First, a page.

Anyone young enough to remember the days before the internet – the Dark Ages, you might think – remembers a different world. You went to a store to buy a game, put the cartridge into your console (a cartridge!) and played the game.
It was as simple as that. No download files to update first. No expansion packs to consider. No day one editions, launch editions or complete package editions to pick from. No online or offline modes to toggle. A game was a game. You plugged it in and played it.
Does anyone miss the simplicity of those days?
I do. I have a confession to make: I’ve never played a game in online multiplayer mode. I’ve thought about it and I can understand the attractions of online gaming, but I feel a little like I missed the boat, that first boat to a new world, and that catching up with all I’ve missed and learning the language of online gaming would be too much.
As such, I’m a keen judge of single player experiences in games and quick to recognise when games are prepared to short change single players and favour online modes.
Star Wars: Battlefront is perhaps the most famous example. Gamers were outraged to discover that the full £49.99 RRP didn’t buy a single player story mode. In fact, it barely bought any single player content at all. To get the most out of the game players needed an EA season pass, causing many to claim EA were ripping off single and multi-players.
The fact that the Star Wars: Battlefront sequel, due out later this year, is set to have a single player story mode suggests that EA has taken the feedback on board. The level of outcry caused by the first game also suggests that I am far from the only person keen to ensure that the opportunities afforded to gamers and developers courtesy of online gaming don’t tarnish the single player experience.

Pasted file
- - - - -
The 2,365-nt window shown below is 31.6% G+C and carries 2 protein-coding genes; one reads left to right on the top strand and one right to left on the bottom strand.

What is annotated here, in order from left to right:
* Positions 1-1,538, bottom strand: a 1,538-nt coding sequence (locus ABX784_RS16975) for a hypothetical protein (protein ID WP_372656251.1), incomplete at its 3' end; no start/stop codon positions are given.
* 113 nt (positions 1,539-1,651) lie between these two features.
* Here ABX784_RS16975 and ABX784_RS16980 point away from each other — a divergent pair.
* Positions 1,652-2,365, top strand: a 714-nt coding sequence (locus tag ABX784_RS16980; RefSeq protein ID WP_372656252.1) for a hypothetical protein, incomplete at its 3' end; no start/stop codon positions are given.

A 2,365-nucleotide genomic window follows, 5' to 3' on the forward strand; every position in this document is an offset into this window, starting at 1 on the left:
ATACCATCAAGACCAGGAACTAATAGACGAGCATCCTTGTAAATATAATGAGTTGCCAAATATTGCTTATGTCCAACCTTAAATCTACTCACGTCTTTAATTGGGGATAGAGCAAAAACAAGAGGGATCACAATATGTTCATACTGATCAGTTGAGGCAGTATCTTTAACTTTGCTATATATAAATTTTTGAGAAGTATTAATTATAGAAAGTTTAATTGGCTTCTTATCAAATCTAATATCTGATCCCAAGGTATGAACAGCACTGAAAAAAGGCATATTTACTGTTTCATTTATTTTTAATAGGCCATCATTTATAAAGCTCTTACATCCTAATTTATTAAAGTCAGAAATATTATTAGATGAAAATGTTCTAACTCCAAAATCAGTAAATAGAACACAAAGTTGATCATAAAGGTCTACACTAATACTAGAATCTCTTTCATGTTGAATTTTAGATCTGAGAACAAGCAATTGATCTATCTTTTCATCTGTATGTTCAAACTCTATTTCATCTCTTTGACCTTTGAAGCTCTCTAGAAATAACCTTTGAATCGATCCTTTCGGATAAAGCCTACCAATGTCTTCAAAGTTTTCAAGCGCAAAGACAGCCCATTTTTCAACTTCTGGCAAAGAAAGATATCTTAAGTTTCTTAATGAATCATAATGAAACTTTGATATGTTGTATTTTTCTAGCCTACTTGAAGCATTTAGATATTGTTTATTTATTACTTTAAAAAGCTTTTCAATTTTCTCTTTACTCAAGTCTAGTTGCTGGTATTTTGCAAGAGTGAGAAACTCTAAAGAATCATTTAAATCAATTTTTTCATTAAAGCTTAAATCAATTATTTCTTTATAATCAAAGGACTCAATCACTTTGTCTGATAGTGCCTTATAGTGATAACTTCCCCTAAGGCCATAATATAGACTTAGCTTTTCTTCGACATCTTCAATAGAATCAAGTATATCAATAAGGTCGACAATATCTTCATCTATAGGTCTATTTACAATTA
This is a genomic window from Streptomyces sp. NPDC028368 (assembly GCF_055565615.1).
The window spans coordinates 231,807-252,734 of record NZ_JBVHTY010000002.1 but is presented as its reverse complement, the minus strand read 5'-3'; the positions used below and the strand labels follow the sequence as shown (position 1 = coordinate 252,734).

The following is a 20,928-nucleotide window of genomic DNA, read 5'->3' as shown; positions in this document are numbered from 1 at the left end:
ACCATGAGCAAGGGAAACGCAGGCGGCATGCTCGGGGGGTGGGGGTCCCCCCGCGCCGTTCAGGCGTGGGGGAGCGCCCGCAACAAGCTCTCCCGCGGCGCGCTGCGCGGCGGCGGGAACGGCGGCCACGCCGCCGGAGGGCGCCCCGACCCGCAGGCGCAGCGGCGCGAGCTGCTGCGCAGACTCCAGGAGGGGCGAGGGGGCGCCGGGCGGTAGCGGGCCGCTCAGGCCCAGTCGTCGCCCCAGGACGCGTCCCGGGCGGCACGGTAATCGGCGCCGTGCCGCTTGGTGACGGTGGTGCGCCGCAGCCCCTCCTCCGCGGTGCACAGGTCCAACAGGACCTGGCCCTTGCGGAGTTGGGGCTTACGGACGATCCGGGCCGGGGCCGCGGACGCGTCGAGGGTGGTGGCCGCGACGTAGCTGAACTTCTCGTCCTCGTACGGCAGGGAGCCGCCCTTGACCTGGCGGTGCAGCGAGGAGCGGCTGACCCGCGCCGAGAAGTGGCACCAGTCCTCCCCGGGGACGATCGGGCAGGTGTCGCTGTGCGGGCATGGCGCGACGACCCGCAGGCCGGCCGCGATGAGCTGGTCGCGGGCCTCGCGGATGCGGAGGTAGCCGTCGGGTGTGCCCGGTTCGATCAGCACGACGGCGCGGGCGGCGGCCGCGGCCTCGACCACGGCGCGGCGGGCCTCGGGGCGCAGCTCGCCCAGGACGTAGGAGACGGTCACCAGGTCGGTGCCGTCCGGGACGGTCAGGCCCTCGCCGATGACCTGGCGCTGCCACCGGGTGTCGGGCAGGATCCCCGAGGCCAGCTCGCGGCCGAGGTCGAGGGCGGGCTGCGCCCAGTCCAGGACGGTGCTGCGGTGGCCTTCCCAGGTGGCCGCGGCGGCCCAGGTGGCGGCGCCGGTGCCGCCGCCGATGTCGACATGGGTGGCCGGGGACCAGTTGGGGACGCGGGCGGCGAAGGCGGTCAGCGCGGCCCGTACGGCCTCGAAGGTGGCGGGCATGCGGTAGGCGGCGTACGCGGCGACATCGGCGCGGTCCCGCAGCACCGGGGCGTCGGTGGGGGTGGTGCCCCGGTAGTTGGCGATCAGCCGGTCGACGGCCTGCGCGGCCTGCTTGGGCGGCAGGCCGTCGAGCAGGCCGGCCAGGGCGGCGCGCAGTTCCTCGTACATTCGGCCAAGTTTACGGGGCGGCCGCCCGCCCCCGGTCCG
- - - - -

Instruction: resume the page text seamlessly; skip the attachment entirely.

Even if developers have the best intentions, however, it seems inevitable that dividing their focus between online and single player experiences will result in some setbacks for the single player gamer.
Rockstar Games have always taken their time with new titles, but it’s hard to avoid concluding that the recent announcement of a delay in Red Dead Redemption 2 is due to the phenomenal success of Grand Theft Auto V’s online multiplayer.
Rockstar admitted themselves that the phenomenal success of GTA Online, which has kept the game high in the sales charts years after its release and is estimated to have earned the company half a billion dollars, has led them to devote resources to sustaining GTA Online rather than developing new titles.
As wired.com note “half a billion dollars will change the way anyone thinks, and for a major videogame publisher, it’s almost guaranteed that money like that is going to lead to a sea change.”
Not only is the success of GTA Online likely to have delayed the arrival of Red Dead Redemption 2 (and the next Grand Theft Auto), it ensures that a company that used to be known for “innovating in the singleplayer space” will be more interested in building Red Dead 2’s online world since it is likely to reap greater profits.
I still have high hopes for Red Dead Redemption 2, but it’s hard to escape the impression that I might have to take the step into online gaming to get the most out of it.
Perhaps I should stop complaining and haul myself into the modern world, but I can’t help but look back with fondness on the days when a game was simply a game, not an ever-evolving subculture with social media links and microtransactions.
I don’t think I’m the only one who feels this way, either.